WOOLF: It is such an interesting story, and I guess a little place like Biloela, a lot of people would never had heard of Biloela in central Queensland and now it is right on the map. And the way that this community has just bandied behind this little family. And we know these two little girls are born there as well, as I understand it.
O’CONNOR: That’s right. So children born in this country. I think the last time Biloela was in the news it was confronted with floods, actually, may years ago when that whole region was flooded, in terms of being on the national stage. Here it is again, really saying to the government and to the Minister please reconsider your position. I’m not sure whether the Minister has used any discretion in that regard. But as I say the court now in Melbourne will hear the matter. Hopefully it will go to the merits of the application by the family. And I think certainly there’s some considerable arguments to be made. It will turn though, partly back to whether the application is sound. You have to feel for the family regardless of the circumstances and the facts of the matter.
WOOLF: Yeah, we are going to keep a close eye on it. I know there are, actually as I understand it there are actually people here in Darwin out at the airport today protesting for this family. So we’ll keep a close eye on things.
O’CONNOR: It just shows you how they have capture the national imagination and the sympathy goes beyond just the community in which they live.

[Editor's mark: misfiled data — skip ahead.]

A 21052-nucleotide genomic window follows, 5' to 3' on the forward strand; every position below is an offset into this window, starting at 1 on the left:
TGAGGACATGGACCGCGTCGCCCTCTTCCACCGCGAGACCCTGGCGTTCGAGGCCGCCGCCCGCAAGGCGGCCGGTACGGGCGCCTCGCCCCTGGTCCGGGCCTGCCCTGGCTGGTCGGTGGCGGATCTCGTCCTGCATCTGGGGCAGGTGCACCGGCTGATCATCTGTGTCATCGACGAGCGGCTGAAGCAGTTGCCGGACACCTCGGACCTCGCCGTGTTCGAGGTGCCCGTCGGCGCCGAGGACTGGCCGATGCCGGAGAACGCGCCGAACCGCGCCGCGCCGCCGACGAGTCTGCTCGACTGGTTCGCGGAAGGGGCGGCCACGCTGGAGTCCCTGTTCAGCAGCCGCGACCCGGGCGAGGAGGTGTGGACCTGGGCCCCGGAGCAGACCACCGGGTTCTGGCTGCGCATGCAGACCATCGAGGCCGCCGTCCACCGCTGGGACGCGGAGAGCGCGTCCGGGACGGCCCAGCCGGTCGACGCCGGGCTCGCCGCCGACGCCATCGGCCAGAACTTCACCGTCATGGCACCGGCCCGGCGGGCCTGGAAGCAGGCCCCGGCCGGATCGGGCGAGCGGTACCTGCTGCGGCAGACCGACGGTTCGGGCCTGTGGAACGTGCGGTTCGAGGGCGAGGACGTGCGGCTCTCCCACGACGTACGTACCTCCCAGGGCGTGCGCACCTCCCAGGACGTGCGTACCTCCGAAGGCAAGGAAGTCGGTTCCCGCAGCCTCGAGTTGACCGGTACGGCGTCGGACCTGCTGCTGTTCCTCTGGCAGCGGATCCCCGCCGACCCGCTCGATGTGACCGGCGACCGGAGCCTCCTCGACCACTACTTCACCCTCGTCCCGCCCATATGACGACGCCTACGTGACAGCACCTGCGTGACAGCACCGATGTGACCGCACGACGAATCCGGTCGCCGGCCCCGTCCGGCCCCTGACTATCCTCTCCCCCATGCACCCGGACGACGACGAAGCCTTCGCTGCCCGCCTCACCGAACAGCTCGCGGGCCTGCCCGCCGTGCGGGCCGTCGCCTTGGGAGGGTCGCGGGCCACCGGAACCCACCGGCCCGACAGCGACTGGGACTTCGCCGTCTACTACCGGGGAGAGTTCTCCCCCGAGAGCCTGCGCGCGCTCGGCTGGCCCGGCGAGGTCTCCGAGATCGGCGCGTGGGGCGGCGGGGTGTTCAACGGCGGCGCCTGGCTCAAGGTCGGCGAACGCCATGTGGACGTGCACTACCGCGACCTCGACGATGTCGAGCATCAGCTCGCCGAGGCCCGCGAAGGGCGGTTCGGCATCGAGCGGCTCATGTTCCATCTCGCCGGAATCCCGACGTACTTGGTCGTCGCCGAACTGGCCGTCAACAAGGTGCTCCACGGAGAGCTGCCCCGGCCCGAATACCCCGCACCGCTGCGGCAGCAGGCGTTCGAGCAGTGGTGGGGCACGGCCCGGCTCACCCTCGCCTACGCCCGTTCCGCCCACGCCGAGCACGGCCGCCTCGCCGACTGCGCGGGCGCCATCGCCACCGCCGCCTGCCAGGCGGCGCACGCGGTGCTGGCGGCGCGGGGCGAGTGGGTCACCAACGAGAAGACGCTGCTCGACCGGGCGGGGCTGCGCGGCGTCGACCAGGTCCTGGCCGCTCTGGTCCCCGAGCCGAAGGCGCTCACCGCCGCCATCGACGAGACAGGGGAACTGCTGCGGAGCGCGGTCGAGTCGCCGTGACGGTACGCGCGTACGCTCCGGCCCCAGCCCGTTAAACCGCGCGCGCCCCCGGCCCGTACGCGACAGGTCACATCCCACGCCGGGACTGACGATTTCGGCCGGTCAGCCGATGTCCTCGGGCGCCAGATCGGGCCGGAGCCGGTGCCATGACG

WOOLF: It does. It really does. Now, let’s talk about the reason for the visit for Darwin. We know that you are actually hosting a national small business roadshow and this is your Darwin stop. So on Monday you are going to be hosting a round table with quite a few small businesses I understand?
O’CONNOR: That’s right. So we are talking to employment services, operators, we’ll be talking to small businesses. I mean just driving around Darwin this morning you can see shopfronts empty. You’ve seen a bunch of restaurants and retail stores no longer open. That’s the visible signs of an economy in some decline given the boom with the Inpex project finishing its construction phase, fewer jobs, less injection of capital into the city and the region. And one of the things we are here to listen to from small business operators, is what else can be done by government at any level? What can we do to ensure that the economy grows again and people can find opportunities, and businesses can survive because too many have hit the wall in recent times.